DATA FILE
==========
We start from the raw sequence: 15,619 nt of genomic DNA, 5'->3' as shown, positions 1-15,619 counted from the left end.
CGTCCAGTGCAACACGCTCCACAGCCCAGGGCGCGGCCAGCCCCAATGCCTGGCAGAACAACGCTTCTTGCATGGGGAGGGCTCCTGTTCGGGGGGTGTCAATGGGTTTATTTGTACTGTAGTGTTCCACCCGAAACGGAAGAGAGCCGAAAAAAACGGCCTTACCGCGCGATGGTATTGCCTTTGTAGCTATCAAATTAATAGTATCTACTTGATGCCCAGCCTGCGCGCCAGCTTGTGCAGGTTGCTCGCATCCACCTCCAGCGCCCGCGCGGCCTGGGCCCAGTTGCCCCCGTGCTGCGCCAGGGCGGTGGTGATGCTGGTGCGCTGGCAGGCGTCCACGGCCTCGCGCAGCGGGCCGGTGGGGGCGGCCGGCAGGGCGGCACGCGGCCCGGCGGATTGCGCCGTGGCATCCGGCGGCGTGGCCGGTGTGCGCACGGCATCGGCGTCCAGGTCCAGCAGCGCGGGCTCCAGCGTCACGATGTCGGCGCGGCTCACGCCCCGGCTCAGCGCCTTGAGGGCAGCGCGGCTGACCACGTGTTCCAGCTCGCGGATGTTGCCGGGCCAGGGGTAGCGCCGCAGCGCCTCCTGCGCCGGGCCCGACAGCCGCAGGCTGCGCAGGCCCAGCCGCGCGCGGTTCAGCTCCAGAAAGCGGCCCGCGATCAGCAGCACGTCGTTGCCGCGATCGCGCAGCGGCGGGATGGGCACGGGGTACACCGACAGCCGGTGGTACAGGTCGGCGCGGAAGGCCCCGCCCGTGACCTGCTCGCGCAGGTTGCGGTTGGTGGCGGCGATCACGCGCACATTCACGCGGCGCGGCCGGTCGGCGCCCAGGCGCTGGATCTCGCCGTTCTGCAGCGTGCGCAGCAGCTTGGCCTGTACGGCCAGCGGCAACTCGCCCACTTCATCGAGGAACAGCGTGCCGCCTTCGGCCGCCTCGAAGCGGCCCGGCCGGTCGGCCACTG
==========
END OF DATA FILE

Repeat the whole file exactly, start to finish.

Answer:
We start from the raw sequence: 15,619 nt of genomic DNA, 5'->3' as shown, positions 1-15,619 counted from the left end.
CGTCCAGTGCAACACGCTCCACAGCCCAGGGCGCGGCCAGCCCCAATGCCTGGCAGAACAACGCTTCTTGCATGGGGAGGGCTCCTGTTCGGGGGGTGTCAATGGGTTTATTTGTACTGTAGTGTTCCACCCGAAACGGAAGAGAGCCGAAAAAAACGGCCTTACCGCGCGATGGTATTGCCTTTGTAGCTATCAAATTAATAGTATCTACTTGATGCCCAGCCTGCGCGCCAGCTTGTGCAGGTTGCTCGCATCCACCTCCAGCGCCCGCGCGGCCTGGGCCCAGTTGCCCCCGTGCTGCGCCAGGGCGGTGGTGATGCTGGTGCGCTGGCAGGCGTCCACGGCCTCGCGCAGCGGGCCGGTGGGGGCGGCCGGCAGGGCGGCACGCGGCCCGGCGGATTGCGCCGTGGCATCCGGCGGCGTGGCCGGTGTGCGCACGGCATCGGCGTCCAGGTCCAGCAGCGCGGGCTCCAGCGTCACGATGTCGGCGCGGCTCACGCCCCGGCTCAGCGCCTTGAGGGCAGCGCGGCTGACCACGTGTTCCAGCTCGCGGATGTTGCCGGGCCAGGGGTAGCGCCGCAGCGCCTCCTGCGCCGGGCCCGACAGCCGCAGGCTGCGCAGGCCCAGCCGCGCGCGGTTCAGCTCCAGAAAGCGGCCCGCGATCAGCAGCACGTCGTTGCCGCGATCGCGCAGCGGCGGGATGGGCACGGGGTACACCGACAGCCGGTGGTACAGGTCGGCGCGGAAGGCCCCGCCCGTGACCTGCTCGCGCAGGTTGCGGTTGGTGGCGGCGATCACGCGCACATTCACGCGGCGCGGCCGGTCGGCGCCCAGGCGCTGGATCTCGCCGTTCTGCAGCGTGCGCAGCAGCTTGGCCTGTACGGCCAGCGGCAACTCGCCCACTTCATCGAGGAACAGCGTGCCGCCTTCGGCCGCCTCGAAGCGGCCCGGCCGGTCGGCCACTG